I’m just dreaming now. Back to the book.
“The more a culture depended on agriculture and the less it depended on hunting and gathering, the more likely it was to value obedience, devalue self-assertion, and use harsh means to discipline children.” (p 48)
“Not surprisingly, they found the more violent a society was overall, the more likely it was that parents use corporal punishment. The beating of children corresponded positively with frequencies of wife beating, harsh punishment of criminals, wars and other indicies of societal violence….. The researchers suggested, from this finding, that parents use corporal punishment ultimately to teach their children to respect the hierarchy of power. Some people are more powerful than others and must be obeyed, no questions asked.” (p 49)
There is that tension again. And now a bit of anger as well. Here is where a light-bulb went off for me. The why of religious dogma.
“Religious beliefs reflect political and economic realities and commonly serve the purpose of those in power.”
YES, I emphatically agree… go on.
“Hunter gatherer’ religions were nondogmatic and playful. Their deities, which generally represented the forces of nature, were relatively equal to one another, had little or no authority over humans, and were sources of amusement, inspiration and understanding. But as agriculture developed and societies became hierarchical, religions followed suit. Gods became more fearsome, demanding worship and obedience and some gods came to be viewed as more powerful than others.”
Ok, no mocking or condescending comments about how long you have known that for or how young you were when you learned it ok? We all learn differently and at different rates. Speaking of which, aren’t we talking about education and not religion? Yes… and no… or both. The next segment of the book is sub-titled “Catholicism and the Top-Down Control of Learning.” Obedience. Authority. Serfdom. Heirarchy. It was all making sense. The Catholic structure of authority almost perfectly mirrors a Kingdom/Serfdom system. The same system that allowed Lords to beat boys at age seven or eight to ensure they would never question their Master’s orders. The same system which would threaten to burn at the stake those who would present new ideas which might threaten their hierarchy (such as Galileo’s theory that the earth revolves around the sun and not the other way around). Higher knowledge was locked behind the Latin language and access required you to attend a Church- run University.
“The Church developed universities not for the purpose of free inquiry, but for the purposes of formulating and controlling doctrine.”
“The hierarchical structure of medieval society and of the Church itself depended on unquestioned obedience, enforced by every means possible, including beatings, torture, death and threats of hell.” (p 55)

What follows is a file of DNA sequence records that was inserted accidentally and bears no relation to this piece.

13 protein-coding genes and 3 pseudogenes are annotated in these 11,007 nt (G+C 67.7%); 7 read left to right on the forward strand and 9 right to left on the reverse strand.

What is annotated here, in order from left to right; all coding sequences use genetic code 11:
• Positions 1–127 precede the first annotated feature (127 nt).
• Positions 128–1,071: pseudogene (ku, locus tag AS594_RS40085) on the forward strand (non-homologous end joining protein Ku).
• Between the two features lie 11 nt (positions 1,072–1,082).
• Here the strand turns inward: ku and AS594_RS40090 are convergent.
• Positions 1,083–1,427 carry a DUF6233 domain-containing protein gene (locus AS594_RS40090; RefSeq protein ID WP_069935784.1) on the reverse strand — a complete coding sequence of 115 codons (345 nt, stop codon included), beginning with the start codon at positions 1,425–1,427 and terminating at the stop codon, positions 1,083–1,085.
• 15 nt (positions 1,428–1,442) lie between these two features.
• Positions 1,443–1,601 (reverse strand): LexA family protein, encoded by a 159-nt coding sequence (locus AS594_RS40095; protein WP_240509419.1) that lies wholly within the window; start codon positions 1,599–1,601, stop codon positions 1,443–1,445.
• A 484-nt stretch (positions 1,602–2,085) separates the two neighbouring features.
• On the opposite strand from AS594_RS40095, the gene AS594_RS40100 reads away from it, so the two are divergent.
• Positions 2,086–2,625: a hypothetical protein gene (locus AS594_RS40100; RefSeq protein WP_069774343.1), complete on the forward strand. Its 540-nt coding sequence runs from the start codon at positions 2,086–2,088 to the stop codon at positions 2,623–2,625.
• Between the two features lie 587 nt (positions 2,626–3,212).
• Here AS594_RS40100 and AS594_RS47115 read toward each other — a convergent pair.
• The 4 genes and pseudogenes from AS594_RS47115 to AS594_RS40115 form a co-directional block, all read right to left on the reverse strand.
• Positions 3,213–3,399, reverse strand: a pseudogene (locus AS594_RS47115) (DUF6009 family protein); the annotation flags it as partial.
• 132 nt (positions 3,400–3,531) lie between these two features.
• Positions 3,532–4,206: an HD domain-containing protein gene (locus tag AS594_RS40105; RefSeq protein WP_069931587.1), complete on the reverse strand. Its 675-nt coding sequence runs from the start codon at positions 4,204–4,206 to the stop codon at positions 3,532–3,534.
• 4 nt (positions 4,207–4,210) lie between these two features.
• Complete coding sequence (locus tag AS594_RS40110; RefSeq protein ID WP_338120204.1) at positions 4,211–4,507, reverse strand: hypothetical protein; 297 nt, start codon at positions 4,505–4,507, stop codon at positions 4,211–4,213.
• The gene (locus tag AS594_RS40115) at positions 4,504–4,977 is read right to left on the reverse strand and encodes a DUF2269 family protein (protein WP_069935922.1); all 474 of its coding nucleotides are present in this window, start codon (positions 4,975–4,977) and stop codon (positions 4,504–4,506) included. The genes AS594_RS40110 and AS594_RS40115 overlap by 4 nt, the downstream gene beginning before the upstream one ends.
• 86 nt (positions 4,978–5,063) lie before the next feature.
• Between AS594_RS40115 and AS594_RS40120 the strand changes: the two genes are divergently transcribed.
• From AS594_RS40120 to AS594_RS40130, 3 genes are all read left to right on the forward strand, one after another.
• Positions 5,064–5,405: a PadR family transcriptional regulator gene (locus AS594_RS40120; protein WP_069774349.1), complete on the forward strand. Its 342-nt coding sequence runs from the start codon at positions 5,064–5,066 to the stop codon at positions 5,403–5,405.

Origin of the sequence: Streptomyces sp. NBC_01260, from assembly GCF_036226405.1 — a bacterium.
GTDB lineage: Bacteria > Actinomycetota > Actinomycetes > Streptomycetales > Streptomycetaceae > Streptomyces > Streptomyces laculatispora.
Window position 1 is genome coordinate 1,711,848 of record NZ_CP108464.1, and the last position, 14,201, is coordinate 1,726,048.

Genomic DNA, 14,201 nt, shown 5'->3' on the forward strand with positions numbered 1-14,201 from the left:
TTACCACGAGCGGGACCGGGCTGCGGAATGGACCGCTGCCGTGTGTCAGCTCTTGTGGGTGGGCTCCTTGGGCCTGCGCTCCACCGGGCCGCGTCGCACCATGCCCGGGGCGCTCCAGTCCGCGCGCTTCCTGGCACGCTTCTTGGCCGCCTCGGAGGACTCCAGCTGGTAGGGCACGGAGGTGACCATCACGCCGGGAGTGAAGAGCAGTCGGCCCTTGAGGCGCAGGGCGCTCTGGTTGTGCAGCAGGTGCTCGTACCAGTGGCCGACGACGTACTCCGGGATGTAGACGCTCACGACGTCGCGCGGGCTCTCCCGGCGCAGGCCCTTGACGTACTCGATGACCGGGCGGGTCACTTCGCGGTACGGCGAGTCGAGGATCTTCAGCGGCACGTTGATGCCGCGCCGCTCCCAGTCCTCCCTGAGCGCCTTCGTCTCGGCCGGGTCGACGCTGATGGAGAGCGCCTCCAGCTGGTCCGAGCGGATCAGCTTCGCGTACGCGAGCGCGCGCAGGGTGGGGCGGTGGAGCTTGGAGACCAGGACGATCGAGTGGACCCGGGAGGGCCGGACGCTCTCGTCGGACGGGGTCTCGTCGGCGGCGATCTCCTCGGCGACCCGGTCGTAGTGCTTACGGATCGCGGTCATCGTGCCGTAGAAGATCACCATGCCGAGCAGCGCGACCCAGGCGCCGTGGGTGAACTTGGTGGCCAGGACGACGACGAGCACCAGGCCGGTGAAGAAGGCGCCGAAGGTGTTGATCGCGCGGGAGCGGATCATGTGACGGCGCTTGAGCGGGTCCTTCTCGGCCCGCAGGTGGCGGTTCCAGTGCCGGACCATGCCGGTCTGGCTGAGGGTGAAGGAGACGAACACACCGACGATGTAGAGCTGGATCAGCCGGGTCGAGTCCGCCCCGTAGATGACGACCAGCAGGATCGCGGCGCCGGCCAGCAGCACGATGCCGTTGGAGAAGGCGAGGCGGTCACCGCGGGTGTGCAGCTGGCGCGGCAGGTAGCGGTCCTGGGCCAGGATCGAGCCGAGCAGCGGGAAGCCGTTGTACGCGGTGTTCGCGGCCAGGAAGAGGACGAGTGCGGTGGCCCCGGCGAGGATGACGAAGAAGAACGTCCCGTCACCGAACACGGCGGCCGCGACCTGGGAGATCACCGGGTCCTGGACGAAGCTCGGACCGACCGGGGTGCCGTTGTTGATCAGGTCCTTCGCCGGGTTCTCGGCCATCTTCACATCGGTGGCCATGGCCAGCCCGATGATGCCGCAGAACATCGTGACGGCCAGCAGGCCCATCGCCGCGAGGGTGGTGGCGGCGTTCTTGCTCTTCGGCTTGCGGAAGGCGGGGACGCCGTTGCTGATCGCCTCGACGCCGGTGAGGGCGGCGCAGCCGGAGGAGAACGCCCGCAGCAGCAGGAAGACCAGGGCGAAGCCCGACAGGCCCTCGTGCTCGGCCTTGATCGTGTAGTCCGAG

I thought about the sweet farewell gift given to my youngest son on his last day of Fifth grade in a public school. Each student had written a note for him on a coloring page with a section available for a note. It had been made into a book using a three-ring hole punch and yarn. At least half of the pages praised him for being “a good student because you always do what you are told.”
Public school was certainly not bringing my child down the path I wanted to lead him.
I also thought about the role of sharing in hunter gatherer societies as expressed back in chapter two.
“Their core social values… are autonomy (personal freedom), sharing and equality. We, in modern cultures generally hold these values as well, but hunter gatherer’s understanding of and emphasis on them go way beyond ours.” (p 24)
Autonomy: “Each person, including each child, is free to make his or her own choices, as long as those choices don’t interfere with others’ freedoms or violate a social taboo.”
Sharing: “The hunter-gatherer concept of sharing is different from our Western understanding…for hunter-gatherers, sharing is neither a generous act nor an implicit bargain, but a duty. It is taken for granted that you will share if you have more than others; failure to do so would invite ridicule and scorn.”
Equality: “Everyone’s needs are equally important, that no one is considered superior to others and no one possesses more material goods than anyone else.”
Modern society seems to value productivity, wealth and the almighty Economy. Even now in the midst of the COVID-19 crisis, I hear much more on the news about the economy than about people. I see governments coming together and spending trillions of dollars to save the Economy. They did not do that when there was a humanitarian crisis at the border. They have not shown this level of solidarity to save the planet.
Greed is not becoming of humanity. How can we rid ourselves of it?